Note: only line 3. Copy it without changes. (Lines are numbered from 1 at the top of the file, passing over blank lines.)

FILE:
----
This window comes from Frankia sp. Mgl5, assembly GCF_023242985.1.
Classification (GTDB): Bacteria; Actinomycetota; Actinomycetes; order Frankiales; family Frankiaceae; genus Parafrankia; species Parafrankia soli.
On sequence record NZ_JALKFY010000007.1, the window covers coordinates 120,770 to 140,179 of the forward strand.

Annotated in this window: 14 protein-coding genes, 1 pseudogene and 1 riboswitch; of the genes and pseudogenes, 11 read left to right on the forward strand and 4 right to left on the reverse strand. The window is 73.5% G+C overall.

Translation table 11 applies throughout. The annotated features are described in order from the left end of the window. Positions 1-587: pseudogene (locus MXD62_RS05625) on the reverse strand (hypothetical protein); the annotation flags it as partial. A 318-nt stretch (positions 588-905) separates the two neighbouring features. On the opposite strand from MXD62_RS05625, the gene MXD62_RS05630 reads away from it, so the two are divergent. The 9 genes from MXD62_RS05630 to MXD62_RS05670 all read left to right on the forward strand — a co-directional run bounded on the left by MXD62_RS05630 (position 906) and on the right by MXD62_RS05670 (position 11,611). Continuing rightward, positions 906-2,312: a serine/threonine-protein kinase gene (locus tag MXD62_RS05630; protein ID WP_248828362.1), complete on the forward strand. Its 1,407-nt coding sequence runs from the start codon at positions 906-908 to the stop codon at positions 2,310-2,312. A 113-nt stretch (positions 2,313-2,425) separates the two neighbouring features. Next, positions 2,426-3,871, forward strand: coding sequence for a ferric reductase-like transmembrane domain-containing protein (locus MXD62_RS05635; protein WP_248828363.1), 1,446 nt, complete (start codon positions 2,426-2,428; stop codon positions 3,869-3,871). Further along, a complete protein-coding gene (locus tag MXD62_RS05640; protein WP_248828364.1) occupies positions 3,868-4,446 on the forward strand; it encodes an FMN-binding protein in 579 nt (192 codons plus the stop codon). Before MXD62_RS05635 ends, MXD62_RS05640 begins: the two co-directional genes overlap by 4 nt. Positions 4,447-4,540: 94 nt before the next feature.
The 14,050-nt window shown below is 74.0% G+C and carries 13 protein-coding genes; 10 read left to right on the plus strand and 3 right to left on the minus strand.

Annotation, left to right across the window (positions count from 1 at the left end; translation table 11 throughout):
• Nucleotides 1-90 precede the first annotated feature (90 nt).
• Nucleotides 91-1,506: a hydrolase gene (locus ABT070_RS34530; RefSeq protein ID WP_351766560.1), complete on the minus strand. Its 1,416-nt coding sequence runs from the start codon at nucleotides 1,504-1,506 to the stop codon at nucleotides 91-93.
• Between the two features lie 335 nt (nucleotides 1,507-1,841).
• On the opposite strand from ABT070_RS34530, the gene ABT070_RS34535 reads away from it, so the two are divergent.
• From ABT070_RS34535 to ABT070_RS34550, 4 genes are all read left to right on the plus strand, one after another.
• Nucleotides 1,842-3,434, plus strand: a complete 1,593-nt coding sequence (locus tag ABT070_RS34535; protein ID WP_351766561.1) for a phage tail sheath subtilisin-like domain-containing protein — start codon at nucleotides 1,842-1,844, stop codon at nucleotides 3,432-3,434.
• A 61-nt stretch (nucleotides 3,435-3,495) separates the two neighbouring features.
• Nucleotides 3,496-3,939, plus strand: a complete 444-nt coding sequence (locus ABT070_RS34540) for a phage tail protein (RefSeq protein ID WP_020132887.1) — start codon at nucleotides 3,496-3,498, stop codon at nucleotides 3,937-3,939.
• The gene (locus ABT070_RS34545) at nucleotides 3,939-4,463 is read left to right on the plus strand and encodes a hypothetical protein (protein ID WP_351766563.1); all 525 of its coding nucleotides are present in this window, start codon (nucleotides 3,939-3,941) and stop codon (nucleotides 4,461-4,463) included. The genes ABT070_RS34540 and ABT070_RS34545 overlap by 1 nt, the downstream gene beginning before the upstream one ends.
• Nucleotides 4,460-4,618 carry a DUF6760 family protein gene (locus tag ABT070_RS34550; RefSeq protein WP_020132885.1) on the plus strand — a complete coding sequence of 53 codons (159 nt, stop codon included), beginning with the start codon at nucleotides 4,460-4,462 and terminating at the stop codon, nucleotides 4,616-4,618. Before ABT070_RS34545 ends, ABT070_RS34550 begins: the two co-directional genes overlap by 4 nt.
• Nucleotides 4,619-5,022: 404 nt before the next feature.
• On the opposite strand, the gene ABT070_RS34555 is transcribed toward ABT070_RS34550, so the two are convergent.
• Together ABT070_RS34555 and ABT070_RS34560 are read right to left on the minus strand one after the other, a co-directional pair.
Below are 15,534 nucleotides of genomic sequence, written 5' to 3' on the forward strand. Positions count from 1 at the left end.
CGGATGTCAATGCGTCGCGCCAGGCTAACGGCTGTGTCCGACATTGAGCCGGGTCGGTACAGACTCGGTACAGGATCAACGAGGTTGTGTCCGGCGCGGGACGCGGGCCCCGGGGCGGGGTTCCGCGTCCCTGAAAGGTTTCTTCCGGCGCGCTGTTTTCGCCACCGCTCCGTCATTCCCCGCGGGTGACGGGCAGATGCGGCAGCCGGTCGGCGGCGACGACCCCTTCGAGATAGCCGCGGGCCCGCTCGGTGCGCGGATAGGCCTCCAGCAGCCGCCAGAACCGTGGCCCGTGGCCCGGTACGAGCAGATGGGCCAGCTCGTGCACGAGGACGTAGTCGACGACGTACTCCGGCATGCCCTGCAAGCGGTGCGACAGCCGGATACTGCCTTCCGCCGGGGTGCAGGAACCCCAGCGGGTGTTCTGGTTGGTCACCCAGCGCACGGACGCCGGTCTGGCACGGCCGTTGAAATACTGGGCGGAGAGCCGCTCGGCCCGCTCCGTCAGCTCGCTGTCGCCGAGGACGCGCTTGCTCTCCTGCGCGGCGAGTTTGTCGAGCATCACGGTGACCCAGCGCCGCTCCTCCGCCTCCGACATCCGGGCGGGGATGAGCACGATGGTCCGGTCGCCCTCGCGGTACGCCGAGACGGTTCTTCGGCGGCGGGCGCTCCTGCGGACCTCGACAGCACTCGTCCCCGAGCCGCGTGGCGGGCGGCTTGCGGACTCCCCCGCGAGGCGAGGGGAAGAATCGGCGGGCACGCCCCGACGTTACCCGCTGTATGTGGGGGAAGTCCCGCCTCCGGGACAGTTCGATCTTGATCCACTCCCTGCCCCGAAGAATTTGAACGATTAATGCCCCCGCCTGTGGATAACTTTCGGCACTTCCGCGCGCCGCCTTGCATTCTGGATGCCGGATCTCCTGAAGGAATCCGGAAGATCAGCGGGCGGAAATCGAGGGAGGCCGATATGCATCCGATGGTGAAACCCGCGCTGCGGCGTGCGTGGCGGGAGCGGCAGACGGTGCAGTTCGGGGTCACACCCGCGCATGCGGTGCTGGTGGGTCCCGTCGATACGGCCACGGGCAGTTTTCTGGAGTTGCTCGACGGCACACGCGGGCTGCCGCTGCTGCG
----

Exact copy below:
On sequence record NZ_JALKFY010000007.1, the window covers coordinates 120,770 to 140,179 of the forward strand.